Today, I received an email today from the Evangelical Alliance (to which I belong). Its main business was to promote their Christmas message, but it trailed other things, too. One was the latest snippet from their ‘21st Century Evangelicals‘ project. This was on political engagement. Here’s what it said:
The latest in the Alliance’s 21st Century Evangelicals research series looks at the question of how Christians are communicating as the world changes, bringing new technologies, new media and new ways in which we speak and listen to the world around us. The research shows that Christians are engaging in politics to a far greater degree than the average British citizen, and their weapon of choice is social media.
Clearly they’re pleased with evangelicals being more politically engaged than most citizens. That in principle is good. There’s just one problem. Did they mean to use the word ‘weapon’? Did that deliberately convey a confrontational approach to politics by evangelicals? Was it an unwitting testimony to the way many of us in the evangelical tradition campaign politically – as badly as the mainstream politicians we criticise? Was it just accidental, in that they happened upon the familiar phrase ‘weapon of choice’?
Let’s hope it was just an accident. Because ‘our fight is not against flesh and blood’.
More and more this year I’m hearing people say that Christmas is really for the children. Which always seems odd to me, however much I enjoy seeing the festival through my children’s eyes. Didn’t Jesus come for us all, and for all creation?
Christmas is really
for the children.
Especially for children
who like animals, stables,
stars and babies wrapped
in swaddling clothes.
Then there are wise men,
kings in fine robes,
humble shepherds and a
hint of rich perfume.
Easter is not really
for the children
unless accompanied by
a cream filled egg.
It has whips, blood, nails,
a spear and allegations
of body snatching.
It involves politics, God
and the sins of the world.
It is not good for people
of a nervous disposition.
They would do better to
think on rabbits, chickens
and the first snowdrop
Or they’d do better to
wait for a re-run of
Christmas without asking
too many questions about
what Jesus did when he grew up
or whether there’s any connection.
Yet if Easter is political, so is Christmas. In an article published ten days ago in the Telegraph, Dr Stephen Holmes of St Andrew’s University argues that the Christmas story is irreducibly political. And while some may moan, even – especially! – in the same publication, surely Dr Holmes is essentially right, even if some might query certain details. The criticism to which I have just linked ludicrously puts Dr Holmes in the same categories as those who have previously poured sceptical waters on the supernatural elements of Christmas. Dr Holmes would be rather surprised by this, as someone theologically conservative enough to have been engaged at times by Spring Harvest and serves on the Council of the Evangelical Alliance!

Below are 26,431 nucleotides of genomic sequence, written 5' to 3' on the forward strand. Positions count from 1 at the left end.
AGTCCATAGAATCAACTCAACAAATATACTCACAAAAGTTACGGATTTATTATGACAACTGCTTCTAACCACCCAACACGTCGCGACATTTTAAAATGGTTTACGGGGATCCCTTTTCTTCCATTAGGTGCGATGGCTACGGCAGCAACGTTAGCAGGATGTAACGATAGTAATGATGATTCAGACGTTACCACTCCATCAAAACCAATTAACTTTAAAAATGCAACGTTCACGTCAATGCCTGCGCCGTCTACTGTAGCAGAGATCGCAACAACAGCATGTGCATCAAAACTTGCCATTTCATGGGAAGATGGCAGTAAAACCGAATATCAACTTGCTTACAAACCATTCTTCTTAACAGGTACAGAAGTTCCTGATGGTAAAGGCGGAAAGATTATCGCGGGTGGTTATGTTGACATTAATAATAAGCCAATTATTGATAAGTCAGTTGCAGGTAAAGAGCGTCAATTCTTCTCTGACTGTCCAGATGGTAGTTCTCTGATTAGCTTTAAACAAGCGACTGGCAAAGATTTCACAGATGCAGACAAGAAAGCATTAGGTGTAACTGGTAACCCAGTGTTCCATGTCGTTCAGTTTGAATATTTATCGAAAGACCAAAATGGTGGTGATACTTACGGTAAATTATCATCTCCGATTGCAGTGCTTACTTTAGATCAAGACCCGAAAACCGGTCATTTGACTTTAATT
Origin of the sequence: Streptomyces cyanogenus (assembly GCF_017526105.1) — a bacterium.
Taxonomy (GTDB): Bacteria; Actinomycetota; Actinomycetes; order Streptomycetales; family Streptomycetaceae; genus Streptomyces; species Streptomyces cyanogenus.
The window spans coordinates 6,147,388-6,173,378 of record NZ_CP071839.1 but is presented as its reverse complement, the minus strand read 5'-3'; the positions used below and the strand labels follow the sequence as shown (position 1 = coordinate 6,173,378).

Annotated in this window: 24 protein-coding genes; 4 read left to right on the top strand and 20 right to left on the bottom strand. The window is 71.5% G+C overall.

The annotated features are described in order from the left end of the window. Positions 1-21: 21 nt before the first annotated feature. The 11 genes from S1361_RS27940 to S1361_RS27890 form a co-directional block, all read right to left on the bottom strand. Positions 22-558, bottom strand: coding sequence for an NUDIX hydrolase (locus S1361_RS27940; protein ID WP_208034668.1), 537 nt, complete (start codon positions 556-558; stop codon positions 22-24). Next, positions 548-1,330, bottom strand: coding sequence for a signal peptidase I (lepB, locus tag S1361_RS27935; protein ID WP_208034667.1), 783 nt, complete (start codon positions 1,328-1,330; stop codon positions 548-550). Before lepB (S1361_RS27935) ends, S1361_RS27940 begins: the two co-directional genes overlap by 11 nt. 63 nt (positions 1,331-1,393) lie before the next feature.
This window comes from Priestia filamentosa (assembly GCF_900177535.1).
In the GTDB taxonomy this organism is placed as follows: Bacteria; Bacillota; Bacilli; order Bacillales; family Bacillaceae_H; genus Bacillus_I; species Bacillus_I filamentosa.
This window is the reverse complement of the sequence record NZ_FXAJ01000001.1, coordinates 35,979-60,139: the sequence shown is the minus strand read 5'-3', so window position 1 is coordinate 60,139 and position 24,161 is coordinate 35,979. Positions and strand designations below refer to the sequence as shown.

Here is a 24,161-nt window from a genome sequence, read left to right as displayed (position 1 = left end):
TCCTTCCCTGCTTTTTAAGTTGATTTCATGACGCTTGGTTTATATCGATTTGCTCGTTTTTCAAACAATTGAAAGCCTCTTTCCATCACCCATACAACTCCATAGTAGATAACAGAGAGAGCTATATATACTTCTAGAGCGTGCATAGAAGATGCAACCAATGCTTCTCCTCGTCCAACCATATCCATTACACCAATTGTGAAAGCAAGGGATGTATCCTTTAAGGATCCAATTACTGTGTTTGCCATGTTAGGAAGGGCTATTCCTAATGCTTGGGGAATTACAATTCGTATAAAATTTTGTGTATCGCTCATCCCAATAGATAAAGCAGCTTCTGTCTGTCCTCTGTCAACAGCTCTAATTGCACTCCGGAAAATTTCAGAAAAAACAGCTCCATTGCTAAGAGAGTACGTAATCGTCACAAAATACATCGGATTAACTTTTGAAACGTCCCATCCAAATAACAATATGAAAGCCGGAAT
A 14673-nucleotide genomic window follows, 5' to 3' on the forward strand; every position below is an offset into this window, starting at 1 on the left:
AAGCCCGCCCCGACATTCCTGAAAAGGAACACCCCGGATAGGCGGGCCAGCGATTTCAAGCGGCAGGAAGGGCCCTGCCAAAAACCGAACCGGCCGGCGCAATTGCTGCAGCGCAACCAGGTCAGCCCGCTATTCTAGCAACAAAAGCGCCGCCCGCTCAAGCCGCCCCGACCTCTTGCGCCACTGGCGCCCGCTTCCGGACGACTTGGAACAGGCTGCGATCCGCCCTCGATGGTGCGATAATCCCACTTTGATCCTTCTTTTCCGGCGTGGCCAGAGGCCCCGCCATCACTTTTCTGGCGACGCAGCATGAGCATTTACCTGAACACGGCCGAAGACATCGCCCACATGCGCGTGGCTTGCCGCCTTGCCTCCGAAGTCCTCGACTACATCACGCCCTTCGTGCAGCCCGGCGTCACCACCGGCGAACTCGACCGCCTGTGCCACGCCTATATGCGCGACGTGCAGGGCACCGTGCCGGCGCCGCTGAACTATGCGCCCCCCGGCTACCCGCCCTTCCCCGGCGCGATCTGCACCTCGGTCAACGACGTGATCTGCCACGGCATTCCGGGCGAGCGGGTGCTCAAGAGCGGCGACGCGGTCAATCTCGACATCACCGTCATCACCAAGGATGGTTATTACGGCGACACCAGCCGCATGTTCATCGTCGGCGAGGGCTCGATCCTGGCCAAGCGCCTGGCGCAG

He is right to protest against Victorian sentimentality that removes the contemporary force of the Christmas story. Mary was a single teenage mother, even if the circumstances were different. Joseph and Mary with the young Jesus were asylum seekers in Egypt. The politicians oppose Jesus. The religious establishment doesn’t get it. Power is inflicted ruthlessly upon the poor in the mechanics of the census.
Of course, some of the politicians will try to own Christmas, but they will do so with trite and inane clichés, if past form indicates anything. They too will seek to empty the story of its force.
There’s an N T Wright quote doing the rounds among Christians on Facebook right now that seems to get it right, in my opinion:
Christmas is not a reminder that the world is really quite a nice place. It reminds us that the world is a shockingly bad old place… Christmas is God lighting a candle; and you don’t light a candle in a room that’s already full of sunlight.
As the old slogan puts it, if Jesus Christ is not Lord of all, then he is not Lord at all. That includes politics, and the whole shebang.
OFCOM, the regulatory quango, has banned the Make Poverty History TV ad, with celebrities clicking their fingers every three seconds to mark the death of another child. You can read their decision here.
Various sponsoring bodies of MPH are furious. (And you’ll have noticed from the banner on this blog that I support the campaign.) Ekklesia has condemned the decision as effectively partisan: why is it OK to ban MPH from TV commercials on political grounds but not those companies whose products cause the very problems MPH is campaigning against? Anthea Cox of the Methodist Church points out that decisions on poverty are necessarily political and involvement in the campaign by Christians has been a direct consequence of their faith.
All of which means the MPH ads are banned on the old grounds of religion and politics. You’re not supposed to talk about them in public if you’re British. Or so the theory goes.
OFCOM argues that MPH’s goals are ‘wholly or mainly political’ and maybe they are, but as Anthea Cox replies above, how can you avoid that? Furthermore, they say the commercial was directed towards influencing government policy and that’s against the relevant codes. Right. So it’s OK for a multinational to shell out money to send people to talk directly to Downing Street but you mustn’t do it on air.
OFCOM may or may not be applying the rules accurately but doesn’t the whole sorry affair stink of hypocrisy? In particular it’s the hypocrisy that keeps the rich wealthy and the poor destitute – the very things MPH opposes. Who wrote those rules, then? I wonder.